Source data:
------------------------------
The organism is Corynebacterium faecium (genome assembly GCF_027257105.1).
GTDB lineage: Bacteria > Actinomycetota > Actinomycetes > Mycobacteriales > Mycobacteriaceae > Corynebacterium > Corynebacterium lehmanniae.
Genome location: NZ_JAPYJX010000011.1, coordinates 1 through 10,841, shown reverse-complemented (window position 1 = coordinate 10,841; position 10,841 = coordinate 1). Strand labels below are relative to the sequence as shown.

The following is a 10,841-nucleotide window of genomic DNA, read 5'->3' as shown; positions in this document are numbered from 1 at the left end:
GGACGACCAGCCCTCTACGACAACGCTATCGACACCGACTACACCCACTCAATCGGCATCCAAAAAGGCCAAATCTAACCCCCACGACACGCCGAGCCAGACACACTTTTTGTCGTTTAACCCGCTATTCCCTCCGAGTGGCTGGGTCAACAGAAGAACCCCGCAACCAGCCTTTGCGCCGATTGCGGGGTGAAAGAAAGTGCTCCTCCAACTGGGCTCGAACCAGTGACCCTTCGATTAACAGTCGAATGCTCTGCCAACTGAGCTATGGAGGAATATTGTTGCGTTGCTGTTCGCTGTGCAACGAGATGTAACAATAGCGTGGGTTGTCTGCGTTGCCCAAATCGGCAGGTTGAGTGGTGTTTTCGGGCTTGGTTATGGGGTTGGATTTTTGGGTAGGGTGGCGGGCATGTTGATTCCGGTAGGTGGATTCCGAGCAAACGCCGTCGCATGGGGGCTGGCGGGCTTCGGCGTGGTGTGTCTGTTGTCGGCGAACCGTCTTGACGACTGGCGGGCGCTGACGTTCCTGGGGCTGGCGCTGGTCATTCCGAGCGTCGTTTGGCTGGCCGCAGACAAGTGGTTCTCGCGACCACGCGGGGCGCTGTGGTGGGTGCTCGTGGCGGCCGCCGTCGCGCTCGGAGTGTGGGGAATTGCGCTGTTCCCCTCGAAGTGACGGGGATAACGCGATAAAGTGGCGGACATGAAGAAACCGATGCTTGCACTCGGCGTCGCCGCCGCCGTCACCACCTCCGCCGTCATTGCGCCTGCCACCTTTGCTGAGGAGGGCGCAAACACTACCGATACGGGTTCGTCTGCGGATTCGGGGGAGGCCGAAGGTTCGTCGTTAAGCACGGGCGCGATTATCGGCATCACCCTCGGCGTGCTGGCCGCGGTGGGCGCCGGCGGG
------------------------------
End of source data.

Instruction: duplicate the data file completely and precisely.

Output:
The organism is Corynebacterium faecium (genome assembly GCF_027257105.1).
GTDB lineage: Bacteria > Actinomycetota > Actinomycetes > Mycobacteriales > Mycobacteriaceae > Corynebacterium > Corynebacterium lehmanniae.
Genome location: NZ_JAPYJX010000011.1, coordinates 1 through 10,841, shown reverse-complemented (window position 1 = coordinate 10,841; position 10,841 = coordinate 1). Strand labels below are relative to the sequence as shown.

The following is a 10,841-nucleotide window of genomic DNA, read 5'->3' as shown; positions in this document are numbered from 1 at the left end:
GGACGACCAGCCCTCTACGACAACGCTATCGACACCGACTACACCCACTCAATCGGCATCCAAAAAGGCCAAATCTAACCCCCACGACACGCCGAGCCAGACACACTTTTTGTCGTTTAACCCGCTATTCCCTCCGAGTGGCTGGGTCAACAGAAGAACCCCGCAACCAGCCTTTGCGCCGATTGCGGGGTGAAAGAAAGTGCTCCTCCAACTGGGCTCGAACCAGTGACCCTTCGATTAACAGTCGAATGCTCTGCCAACTGAGCTATGGAGGAATATTGTTGCGTTGCTGTTCGCTGTGCAACGAGATGTAACAATAGCGTGGGTTGTCTGCGTTGCCCAAATCGGCAGGTTGAGTGGTGTTTTCGGGCTTGGTTATGGGGTTGGATTTTTGGGTAGGGTGGCGGGCATGTTGATTCCGGTAGGTGGATTCCGAGCAAACGCCGTCGCATGGGGGCTGGCGGGCTTCGGCGTGGTGTGTCTGTTGTCGGCGAACCGTCTTGACGACTGGCGGGCGCTGACGTTCCTGGGGCTGGCGCTGGTCATTCCGAGCGTCGTTTGGCTGGCCGCAGACAAGTGGTTCTCGCGACCACGCGGGGCGCTGTGGTGGGTGCTCGTGGCGGCCGCCGTCGCGCTCGGAGTGTGGGGAATTGCGCTGTTCCCCTCGAAGTGACGGGGATAACGCGATAAAGTGGCGGACATGAAGAAACCGATGCTTGCACTCGGCGTCGCCGCCGCCGTCACCACCTCCGCCGTCATTGCGCCTGCCACCTTTGCTGAGGAGGGCGCAAACACTACCGATACGGGTTCGTCTGCGGATTCGGGGGAGGCCGAAGGTTCGTCGTTAAGCACGGGCGCGATTATCGGCATCACCCTCGGCGTGCTGGCCGCGGTGGGCGCCGGCGGG